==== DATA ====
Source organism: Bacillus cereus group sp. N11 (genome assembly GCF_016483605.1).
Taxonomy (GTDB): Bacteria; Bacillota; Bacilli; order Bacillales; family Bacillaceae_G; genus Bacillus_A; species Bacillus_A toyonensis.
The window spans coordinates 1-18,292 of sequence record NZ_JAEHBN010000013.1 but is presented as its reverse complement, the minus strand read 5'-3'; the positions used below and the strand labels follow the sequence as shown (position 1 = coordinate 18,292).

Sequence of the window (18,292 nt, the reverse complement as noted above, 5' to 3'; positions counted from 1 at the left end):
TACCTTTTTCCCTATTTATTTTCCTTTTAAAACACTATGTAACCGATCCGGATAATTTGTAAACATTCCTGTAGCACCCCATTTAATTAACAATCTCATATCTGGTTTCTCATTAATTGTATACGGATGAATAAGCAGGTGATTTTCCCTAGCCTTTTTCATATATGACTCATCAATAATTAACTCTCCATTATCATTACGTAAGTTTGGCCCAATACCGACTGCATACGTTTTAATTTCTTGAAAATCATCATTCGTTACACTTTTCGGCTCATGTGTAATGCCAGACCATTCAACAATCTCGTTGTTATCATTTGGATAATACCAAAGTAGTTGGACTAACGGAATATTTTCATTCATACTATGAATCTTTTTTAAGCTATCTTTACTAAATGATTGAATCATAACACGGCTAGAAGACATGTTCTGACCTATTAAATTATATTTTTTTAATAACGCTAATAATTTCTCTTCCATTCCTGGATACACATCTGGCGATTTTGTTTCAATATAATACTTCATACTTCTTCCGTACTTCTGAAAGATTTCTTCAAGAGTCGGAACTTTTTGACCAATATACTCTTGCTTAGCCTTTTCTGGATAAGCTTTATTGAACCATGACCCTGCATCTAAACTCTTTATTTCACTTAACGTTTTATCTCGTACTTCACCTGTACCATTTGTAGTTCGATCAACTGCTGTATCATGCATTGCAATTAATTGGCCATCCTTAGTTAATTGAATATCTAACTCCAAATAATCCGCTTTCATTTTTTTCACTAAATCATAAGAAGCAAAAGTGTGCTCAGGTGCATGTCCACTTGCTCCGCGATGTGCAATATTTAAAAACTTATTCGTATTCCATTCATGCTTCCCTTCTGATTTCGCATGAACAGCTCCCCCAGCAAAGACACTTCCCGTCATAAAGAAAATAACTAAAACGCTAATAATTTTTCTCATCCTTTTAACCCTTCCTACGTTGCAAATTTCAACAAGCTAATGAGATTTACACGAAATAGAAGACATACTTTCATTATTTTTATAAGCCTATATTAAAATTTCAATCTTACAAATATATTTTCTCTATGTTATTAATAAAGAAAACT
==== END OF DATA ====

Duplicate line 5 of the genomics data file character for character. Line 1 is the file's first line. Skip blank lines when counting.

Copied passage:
TACCTTTTTCCCTATTTATTTTCCTTTTAAAACACTATGTAACCGATCCGGATAATTTGTAAACATTCCTGTAGCACCCCATTTAATTAACAATCTCATATCTGGTTTCTCATTAATTGTATACGGATGAATAAGCAGGTGATTTTCCCTAGCCTTTTTCATATATGACTCATCAATAATTAACTCTCCATTATCATTACGTAAGTTTGGCCCAATACCGACTGCATACGTTTTAATTTCTTGAAAATCATCATTCGTTACACTTTTCGGCTCATGTGTAATGCCAGACCATTCAACAATCTCGTTGTTATCATTTGGATAATACCAAAGTAGTTGGACTAACGGAATATTTTCATTCATACTATGAATCTTTTTTAAGCTATCTTTACTAAATGATTGAATCATAACACGGCTAGAAGACATGTTCTGACCTATTAAATTATATTTTTTTAATAACGCTAATAATTTCTCTTCCATTCCTGGATACACATCTGGCGATTTTGTTTCAATATAATACTTCATACTTCTTCCGTACTTCTGAAAGATTTCTTCAAGAGTCGGAACTTTTTGACCAATATACTCTTGCTTAGCCTTTTCTGGATAAGCTTTATTGAACCATGACCCTGCATCTAAACTCTTTATTTCACTTAACGTTTTATCTCGTACTTCACCTGTACCATTTGTAGTTCGATCAACTGCTGTATCATGCATTGCAATTAATTGGCCATCCTTAGTTAATTGAATATCTAACTCCAAATAATCCGCTTTCATTTTTTTCACTAAATCATAAGAAGCAAAAGTGTGCTCAGGTGCATGTCCACTTGCTCCGCGATGTGCAATATTTAAAAACTTATTCGTATTCCATTCATGCTTCCCTTCTGATTTCGCATGAACAGCTCCCCCAGCAAAGACACTTCCCGTCATAAAGAAAATAACTAAAACGCTAATAATTTTTCTCATCCTTTTAACCCTTCCTACGTTGCAAATTTCAACAAGCTAATGAGATTTACACGAAATAGAAGACATACTTTCATTATTTTTATAAGCCTATATTAAAATTTCAATCTTACAAATATATTTTCTCTATGTTATTAATAAAGAAAACT